Getting to Know GDPR Meeting Notes

Date: 21/06/2017
Venue: Data Protection People, Leeds
Meeting Minutes
Yorkshire Cyber Security Cluster teamed up with Data Protection People to host a session on GDPR, the new EU Data Protection regulation which will be introduced in May 2018.
Presentation on the myths behind GDPR from Stuart Barker, CEO from The Agenci
Panel Session featuring representatives from The Agenci, Data Protection People and Info Security People
When asked around the room, the vast majority of people were aware of what GDPR was and how it would affect them which allowed for a more indepth discussion into the complexities of the regulation later on in the session.
Stuart Barker, CEO from The Agenci, delivered a presentation aiming the breaking down the misconceptions that people have about GDPR.
The presentation started with Stuart detailing what is GDPR and talking about the big differences between GDPR and Data Protection Act. Within this, Stuart compared the size of the fines that would be issued to the likes of TalkTalk and Tesco Bank. For example, under the Data Protection Act, the ICO (Information Commissioner’s Office) issued a £430,000 fine on TalkTalk after their 2015 data breach. If this was done under GDPR, the telecommunications firm would receive a fine of £73m.
Stuart talked about the changes in consent within GDPR. Gone are the days of using email address you acquire in your marketing list just because they handed you a business card. Now you must receive explicit consent from an individual to use their information in the manner you wish to you it.
This sparked a conversation among attendees regarding consent of information and how this affects exhibitions where information is being shared consistently between delegates and exhibitors.
Stuart then ran down his top 5 GDPR myths.

    1. “Controllers don’t need data processing agreements with processors because the GDPR imposes direct obligations on processors.”


    1. “I don’t have to ask for permission to use their data.”


    1. “Encryption is mandatory under GDPR”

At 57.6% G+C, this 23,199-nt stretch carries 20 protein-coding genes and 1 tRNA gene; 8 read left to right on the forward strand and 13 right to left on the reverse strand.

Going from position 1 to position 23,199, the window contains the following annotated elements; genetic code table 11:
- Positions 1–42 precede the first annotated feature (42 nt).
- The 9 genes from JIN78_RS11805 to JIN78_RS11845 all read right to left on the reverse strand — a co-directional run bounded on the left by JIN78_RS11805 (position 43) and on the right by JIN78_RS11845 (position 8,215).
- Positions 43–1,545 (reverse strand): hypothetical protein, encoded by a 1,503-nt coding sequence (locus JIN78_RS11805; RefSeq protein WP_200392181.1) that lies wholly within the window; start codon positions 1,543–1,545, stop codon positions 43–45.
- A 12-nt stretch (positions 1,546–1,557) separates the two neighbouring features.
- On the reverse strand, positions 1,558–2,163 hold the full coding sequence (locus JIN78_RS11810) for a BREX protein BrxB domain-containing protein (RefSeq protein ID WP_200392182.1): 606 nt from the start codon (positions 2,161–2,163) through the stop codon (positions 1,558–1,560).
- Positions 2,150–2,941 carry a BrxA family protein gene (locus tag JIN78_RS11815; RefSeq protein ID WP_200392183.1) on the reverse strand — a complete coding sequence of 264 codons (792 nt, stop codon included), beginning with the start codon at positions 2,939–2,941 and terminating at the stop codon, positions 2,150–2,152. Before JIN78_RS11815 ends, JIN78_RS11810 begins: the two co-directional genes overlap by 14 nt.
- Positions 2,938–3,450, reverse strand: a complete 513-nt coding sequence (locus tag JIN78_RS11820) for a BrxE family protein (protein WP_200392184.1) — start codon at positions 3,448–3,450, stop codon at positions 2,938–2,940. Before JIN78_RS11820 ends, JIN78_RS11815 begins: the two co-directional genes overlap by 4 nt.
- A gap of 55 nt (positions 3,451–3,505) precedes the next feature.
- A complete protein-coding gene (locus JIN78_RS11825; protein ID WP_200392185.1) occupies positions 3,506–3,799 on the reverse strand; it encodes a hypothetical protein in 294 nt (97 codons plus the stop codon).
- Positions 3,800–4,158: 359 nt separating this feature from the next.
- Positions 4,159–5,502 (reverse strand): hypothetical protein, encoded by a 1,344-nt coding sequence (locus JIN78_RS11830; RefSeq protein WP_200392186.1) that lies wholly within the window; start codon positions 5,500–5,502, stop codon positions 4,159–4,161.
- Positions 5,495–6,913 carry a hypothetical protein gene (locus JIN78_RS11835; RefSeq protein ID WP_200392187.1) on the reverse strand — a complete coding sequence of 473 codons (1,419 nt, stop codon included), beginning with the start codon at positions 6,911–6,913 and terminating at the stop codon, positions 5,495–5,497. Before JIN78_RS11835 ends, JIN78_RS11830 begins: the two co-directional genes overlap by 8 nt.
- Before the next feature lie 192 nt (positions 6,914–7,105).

1. “This is an EU law. When BREXIT happens, it won’t apply any longer.”


    “It doesn’t apply to my business.”

All of these myths are nothing more than myth.
Stuart gave delegates some advice that organisations can adopt to be prepared for GDPR before May 2017.

    1. Raise Awareness


    1. Create a plan


    1. Conduct a Data Protection audit


    1. Create a data flow model


    Develop a ‘data breach process’

Panel Session
Following Stuart Barker’s presentation, he was joined by Data Protection People and Info Security People representatives for a panel session where delegates were able to ask questions on GDPR.
The debate on consent was raised again, but the example of Facebook was given with regards to the ability of ‘being forgotten’. Facebook will be able to argue that you do have the right to be forgotten, but there will be clauses in which they can not ‘forget’ all information.
Social Media will be grey area because companies such as Facebook, Twitter and Google will argue what information can be forgotten as it has been placed in the public domain.
This led onto the topic of exhibitions again – it becomes a sticking point and a potential hotbed for GDPR breaches. One suggestion that came about was the possibility of getting delegates to sign a form consenting their data to be used in a certain manner.
Another suggestion raised was that it could come down to the organiser having to gain permission on behalf of all exhibitors that they are able to use their information in a certain manner, prior to the event.
Personal Identifiable Information (PII) was brought up as a discussion point – it was pointed it out the legislation will primarily revolve around PII but it will need to be clearly defined so it is not confused with business data.
As a final discussion point, the awareness of GDPR was brought up with our panel as many believe the general public are deeply unprepared for the changes. There needs to be widespread awareness across the board of the effects that GDPR will have on business, but the general consensus is that it’ll be
too little too late.

Leave a Reply

Your email address will not be published.